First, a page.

Check it out at the link above.
Growing vegetables is not just for farmers or backyard gardeners anymore, high profile places are stepping up to the plate and helping to make statements about creating sustainability by growing local produce.
The City Hall in Baltimore is giving the grounds that normally contain annuals a big sustainable makeover. The harvests will be donated to a local program called Our Daily Bread Soup Kitchen which feeds several hundred people on a daily basis. Now seriously, when you stop to think about it, how cool is that! Most major cities have places that help feed the hungry of all faiths that rely on food donations of various kinds. Imagine the benefits of getting fresh local produce donated, both from an organizational funding standpoint as well as the health benefits that come from eating fresh, ripe, healthy vegetables.
There are efforts around the country dedicated to helping get gardens planted in high profile places. Remember, everything starts with one idea from one person, so keep your eyes open as you drive around town with your gardening glasses on. One suggestion to your local city or town is sometimes enough to get the ball rolling (or shall I say shovels digging), volunteers stepping forward, and seeds planted. There are a few other city government building gardens around the country already in the planning stages so be sure to keep your eyes out, it’s a trend I am sure will continue.
With all the buzz about the White House gardening project (see the post just before this one), there was also a lot of mention of the Victory Garden that Elanor Roosevelt once planted on the White House lawn. On the surface it seems like a literal title to me and I understood what it was, but  I decided to look up what the Victory Garden was really all about. In a nutshell, here’s what I found….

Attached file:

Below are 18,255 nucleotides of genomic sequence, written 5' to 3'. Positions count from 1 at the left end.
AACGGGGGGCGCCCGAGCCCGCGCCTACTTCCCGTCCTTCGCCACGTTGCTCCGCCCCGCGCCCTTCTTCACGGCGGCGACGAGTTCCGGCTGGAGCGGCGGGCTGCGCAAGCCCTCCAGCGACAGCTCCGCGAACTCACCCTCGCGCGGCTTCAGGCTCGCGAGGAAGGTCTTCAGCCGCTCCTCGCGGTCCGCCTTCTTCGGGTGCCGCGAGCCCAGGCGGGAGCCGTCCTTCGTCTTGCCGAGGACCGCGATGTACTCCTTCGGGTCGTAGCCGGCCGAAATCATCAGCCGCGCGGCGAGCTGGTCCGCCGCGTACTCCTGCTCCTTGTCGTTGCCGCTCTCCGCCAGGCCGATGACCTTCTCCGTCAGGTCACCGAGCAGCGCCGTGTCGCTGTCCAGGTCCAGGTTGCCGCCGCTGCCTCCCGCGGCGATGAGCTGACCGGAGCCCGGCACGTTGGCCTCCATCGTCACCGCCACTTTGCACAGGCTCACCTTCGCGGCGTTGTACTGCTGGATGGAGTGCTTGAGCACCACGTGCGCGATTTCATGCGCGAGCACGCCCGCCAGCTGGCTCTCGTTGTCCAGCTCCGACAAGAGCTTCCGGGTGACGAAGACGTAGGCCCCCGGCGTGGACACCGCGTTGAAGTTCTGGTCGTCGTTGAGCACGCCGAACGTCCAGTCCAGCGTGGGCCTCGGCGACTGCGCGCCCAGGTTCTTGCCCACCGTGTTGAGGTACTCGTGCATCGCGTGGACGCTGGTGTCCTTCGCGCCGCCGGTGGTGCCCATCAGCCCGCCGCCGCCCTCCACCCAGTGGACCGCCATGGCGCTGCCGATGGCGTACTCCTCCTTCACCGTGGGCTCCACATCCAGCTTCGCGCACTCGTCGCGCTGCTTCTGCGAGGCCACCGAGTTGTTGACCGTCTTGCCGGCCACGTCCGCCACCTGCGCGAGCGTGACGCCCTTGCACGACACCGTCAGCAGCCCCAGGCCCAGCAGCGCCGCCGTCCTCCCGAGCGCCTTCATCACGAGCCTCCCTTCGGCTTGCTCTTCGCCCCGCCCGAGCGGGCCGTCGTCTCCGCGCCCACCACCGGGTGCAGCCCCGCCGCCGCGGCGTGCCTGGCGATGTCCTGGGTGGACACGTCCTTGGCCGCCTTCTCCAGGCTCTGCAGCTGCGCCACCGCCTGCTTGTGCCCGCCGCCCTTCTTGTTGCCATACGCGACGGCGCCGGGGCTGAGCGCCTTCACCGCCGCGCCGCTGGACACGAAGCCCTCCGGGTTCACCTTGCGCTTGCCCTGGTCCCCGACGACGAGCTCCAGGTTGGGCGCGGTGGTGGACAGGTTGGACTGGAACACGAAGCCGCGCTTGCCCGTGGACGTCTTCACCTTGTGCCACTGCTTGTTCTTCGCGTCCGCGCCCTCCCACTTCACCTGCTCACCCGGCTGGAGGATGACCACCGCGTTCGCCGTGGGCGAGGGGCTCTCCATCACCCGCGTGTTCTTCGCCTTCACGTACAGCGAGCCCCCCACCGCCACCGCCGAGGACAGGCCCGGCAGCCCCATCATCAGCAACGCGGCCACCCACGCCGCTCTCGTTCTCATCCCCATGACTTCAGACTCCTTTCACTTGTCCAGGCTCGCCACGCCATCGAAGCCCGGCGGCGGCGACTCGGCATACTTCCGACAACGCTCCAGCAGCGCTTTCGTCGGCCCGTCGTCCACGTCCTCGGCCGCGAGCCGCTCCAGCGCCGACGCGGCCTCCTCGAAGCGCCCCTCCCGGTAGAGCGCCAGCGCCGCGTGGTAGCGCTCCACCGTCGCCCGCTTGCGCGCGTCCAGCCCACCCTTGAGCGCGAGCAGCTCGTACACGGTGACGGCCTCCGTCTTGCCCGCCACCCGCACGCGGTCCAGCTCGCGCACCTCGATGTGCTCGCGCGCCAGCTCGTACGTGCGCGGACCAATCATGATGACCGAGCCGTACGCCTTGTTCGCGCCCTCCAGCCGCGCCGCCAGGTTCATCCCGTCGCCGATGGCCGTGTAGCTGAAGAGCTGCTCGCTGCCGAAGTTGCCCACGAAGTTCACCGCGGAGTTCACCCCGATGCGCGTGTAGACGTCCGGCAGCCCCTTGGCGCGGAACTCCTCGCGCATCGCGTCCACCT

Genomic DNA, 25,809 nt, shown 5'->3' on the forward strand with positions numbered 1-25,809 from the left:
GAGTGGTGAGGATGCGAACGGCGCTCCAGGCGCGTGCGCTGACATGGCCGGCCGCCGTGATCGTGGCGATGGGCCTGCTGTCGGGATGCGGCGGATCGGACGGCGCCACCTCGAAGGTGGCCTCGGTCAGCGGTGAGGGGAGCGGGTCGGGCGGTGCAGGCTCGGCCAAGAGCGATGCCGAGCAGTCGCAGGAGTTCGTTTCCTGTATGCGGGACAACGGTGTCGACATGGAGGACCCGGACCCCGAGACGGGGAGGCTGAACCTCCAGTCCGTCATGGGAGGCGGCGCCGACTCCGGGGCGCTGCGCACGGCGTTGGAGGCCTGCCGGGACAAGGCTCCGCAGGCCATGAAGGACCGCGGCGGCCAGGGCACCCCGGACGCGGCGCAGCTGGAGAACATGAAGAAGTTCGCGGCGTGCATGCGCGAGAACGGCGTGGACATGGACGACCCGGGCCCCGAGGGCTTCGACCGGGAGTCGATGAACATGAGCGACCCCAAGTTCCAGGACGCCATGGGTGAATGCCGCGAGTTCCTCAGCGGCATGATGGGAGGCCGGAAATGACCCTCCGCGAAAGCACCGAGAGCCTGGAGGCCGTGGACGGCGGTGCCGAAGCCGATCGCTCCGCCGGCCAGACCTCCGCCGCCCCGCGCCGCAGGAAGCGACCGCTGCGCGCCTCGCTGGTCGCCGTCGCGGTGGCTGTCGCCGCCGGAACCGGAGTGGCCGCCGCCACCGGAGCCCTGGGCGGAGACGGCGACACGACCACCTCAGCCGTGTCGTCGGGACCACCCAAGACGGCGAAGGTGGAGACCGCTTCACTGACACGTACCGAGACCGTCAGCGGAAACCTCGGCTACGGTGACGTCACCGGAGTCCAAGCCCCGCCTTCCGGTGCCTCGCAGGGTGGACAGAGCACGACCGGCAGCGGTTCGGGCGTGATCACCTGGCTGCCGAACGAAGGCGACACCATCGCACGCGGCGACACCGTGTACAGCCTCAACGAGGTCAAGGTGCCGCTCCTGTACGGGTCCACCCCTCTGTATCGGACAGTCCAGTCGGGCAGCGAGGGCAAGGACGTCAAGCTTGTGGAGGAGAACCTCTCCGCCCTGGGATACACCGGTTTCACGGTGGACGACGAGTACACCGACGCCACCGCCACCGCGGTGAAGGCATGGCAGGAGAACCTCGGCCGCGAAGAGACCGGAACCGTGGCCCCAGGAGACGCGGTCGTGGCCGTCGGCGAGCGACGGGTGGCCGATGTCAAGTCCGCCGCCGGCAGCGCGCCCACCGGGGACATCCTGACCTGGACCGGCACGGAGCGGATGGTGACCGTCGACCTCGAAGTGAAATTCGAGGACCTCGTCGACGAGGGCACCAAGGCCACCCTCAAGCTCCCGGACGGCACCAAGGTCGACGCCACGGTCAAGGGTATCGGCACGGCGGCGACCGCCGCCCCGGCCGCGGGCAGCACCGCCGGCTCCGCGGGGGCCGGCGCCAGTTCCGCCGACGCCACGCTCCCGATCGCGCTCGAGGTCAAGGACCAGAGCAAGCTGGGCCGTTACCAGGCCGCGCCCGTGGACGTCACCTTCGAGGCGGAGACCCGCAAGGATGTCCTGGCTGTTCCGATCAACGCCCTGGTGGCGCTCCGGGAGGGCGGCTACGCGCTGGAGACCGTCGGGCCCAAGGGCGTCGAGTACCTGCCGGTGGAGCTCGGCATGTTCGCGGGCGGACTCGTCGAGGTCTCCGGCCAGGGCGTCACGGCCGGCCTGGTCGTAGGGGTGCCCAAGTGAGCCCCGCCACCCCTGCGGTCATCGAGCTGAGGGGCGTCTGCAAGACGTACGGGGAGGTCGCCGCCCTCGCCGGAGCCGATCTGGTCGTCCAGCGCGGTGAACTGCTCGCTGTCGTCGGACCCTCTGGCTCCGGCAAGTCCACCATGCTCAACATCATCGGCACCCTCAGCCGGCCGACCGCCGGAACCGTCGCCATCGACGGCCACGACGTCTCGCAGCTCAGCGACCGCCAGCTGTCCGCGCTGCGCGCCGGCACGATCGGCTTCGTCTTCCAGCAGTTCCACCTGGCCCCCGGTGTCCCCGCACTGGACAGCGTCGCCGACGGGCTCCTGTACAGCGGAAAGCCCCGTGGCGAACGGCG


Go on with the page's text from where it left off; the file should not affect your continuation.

It wasn’t just a celebratory garden (as the title might indicate), it was actually a movement during the wars to help take food supply matters into our own hands. In a time when some foods were in short supply, things were being rationed and we needed extra for our armies, the government turned to the people. Their encouragement worked and million of new home and community gardens were planted. People with all sizes of homes and yards stepped up to the plate. And it worked, because about one third of our entire fresh produce supply came from these resources. Here’s some additional reading about it if you are feeling a bit nostalgic: LivingHistoryFarm, ReviveVictoryGarden, VictorySeeds
Imagine if we did that today, what a difference that would make in feeding ourselves and the world. In fact there is a resurgence of “victory gardens” springing up these days during our warmer economic climate. With high gas prices, food poisoning outbreaks people are wanting to have things a little closer to home to keep their eye on things. Plus people are simply bonding together realizing we can create viable resources to feed the people that really need it. Victories on many levels are occurring all around us. Some current victory happenings around the country: LA Times, VictoryGardenInitiative, SFVicotryGardens, plus an intersting overview of past & present at knol.google